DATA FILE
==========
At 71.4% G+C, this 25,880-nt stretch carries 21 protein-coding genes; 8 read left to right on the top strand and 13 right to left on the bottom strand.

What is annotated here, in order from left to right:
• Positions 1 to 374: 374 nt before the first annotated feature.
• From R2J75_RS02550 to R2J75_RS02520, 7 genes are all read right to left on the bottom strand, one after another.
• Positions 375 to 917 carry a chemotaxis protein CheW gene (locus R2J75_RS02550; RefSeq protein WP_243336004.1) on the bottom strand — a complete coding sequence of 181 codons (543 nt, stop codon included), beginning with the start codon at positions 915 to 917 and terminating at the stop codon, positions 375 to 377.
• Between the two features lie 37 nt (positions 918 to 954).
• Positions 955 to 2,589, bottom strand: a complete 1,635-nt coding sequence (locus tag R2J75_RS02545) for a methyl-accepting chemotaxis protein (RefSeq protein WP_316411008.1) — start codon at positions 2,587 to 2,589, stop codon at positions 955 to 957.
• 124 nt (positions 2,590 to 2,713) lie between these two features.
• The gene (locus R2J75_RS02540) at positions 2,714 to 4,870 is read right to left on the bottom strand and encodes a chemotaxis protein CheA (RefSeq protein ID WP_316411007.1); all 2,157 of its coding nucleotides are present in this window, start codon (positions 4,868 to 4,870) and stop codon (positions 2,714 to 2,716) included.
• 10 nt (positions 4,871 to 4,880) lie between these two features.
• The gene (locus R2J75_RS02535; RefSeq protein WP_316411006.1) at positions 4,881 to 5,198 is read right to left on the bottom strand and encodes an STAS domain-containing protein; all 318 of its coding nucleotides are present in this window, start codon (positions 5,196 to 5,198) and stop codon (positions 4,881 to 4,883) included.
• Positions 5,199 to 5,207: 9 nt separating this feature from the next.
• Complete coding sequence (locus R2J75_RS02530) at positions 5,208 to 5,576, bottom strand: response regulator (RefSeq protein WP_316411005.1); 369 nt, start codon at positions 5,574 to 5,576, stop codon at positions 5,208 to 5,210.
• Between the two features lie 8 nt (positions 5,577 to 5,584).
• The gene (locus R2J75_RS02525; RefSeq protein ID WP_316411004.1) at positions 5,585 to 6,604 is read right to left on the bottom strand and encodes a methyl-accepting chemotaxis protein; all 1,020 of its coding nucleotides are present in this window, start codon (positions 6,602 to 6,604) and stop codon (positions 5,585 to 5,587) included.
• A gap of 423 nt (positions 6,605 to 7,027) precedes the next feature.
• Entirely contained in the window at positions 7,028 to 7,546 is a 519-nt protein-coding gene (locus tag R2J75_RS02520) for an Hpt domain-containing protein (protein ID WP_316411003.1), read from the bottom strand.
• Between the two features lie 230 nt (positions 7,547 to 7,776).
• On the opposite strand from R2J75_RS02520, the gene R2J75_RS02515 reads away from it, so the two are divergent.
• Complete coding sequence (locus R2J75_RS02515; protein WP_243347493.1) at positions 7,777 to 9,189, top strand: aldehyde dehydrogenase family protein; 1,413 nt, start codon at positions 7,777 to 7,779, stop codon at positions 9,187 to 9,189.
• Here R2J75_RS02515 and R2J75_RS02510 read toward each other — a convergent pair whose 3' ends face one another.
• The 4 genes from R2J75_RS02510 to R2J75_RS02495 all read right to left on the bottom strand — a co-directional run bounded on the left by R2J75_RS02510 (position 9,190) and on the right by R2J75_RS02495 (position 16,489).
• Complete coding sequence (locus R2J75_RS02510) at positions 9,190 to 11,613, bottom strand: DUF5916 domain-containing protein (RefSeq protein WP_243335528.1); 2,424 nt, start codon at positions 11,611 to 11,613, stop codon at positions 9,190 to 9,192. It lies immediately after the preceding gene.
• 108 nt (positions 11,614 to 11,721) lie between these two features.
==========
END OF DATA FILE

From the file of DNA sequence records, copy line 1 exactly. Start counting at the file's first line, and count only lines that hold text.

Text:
At 71.4% G+C, this 25,880-nt stretch carries 21 protein-coding genes; 8 read left to right on the top strand and 13 right to left on the bottom strand.